1. Know what you want — and plan for it
As the Nigerian proverb goes, “Whoever fails to plan is planning to fail.” Given recent inflation trends, it’s important to think ahead about what you want your money to do. If you want to purchase a house within the next year, for example, the best thing to do is hold the down payment in cash due to the risk of stock market declines over a short period of time. If you decided to purchase a home and had spent the past five years saving and investing, then you would have the chance to not only experience market growth, but also to also lock in realized gains by selling riskier assets as you got closer to purchase time.

This example shows the importance of planning for future purchases rather than making spur-of-the-moment decisions, as the market is always changing. Consider that someone who had $200,000 to purchase a house in 2018, but waited for some market stability, has found that their original investment would be worth $350,000 today. However, if they kept the value in cash, that $200,000 would be worth the same amount today. This person has accidentally priced themselves out of previously affordable homes due to unforeseen inflation trends.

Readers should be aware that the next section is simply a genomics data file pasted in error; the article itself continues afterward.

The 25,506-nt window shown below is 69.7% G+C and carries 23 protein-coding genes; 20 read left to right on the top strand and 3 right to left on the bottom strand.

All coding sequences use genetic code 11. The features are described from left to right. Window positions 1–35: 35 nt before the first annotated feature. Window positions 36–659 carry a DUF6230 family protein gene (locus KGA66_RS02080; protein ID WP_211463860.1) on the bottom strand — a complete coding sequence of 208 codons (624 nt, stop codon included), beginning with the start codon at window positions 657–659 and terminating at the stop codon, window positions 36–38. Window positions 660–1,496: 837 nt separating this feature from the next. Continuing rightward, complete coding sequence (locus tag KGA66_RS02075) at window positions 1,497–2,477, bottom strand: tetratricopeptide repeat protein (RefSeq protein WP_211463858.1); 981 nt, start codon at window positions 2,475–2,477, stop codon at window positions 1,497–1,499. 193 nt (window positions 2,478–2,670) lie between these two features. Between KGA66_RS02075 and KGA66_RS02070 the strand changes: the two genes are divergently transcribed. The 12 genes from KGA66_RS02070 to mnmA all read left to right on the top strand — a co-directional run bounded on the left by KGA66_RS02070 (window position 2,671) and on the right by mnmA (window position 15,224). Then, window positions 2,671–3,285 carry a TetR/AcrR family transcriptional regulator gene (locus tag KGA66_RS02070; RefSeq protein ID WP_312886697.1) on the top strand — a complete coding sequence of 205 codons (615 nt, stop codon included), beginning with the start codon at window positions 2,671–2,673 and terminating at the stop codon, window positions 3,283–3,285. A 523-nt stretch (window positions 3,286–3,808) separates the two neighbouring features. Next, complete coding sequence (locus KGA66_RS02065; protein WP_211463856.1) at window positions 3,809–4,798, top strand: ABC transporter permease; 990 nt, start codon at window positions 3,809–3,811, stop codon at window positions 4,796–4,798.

2. Reset your expectations for housing
Southern California has beautiful weather all year, great nightlife, a booming tech industry and influential people. You’d be hard-pressed to find a person who hasn’t thought about moving there. But for most young professionals, the reality is that we can’t afford a home there — or in other expensive housing markets. Even with the high percentage of people leaving California for cheaper pastures, housing prices in the state’s major cities are still on the rise. Case in point: Southern California’s home prices jumped nearly 16% year over year in November 2021.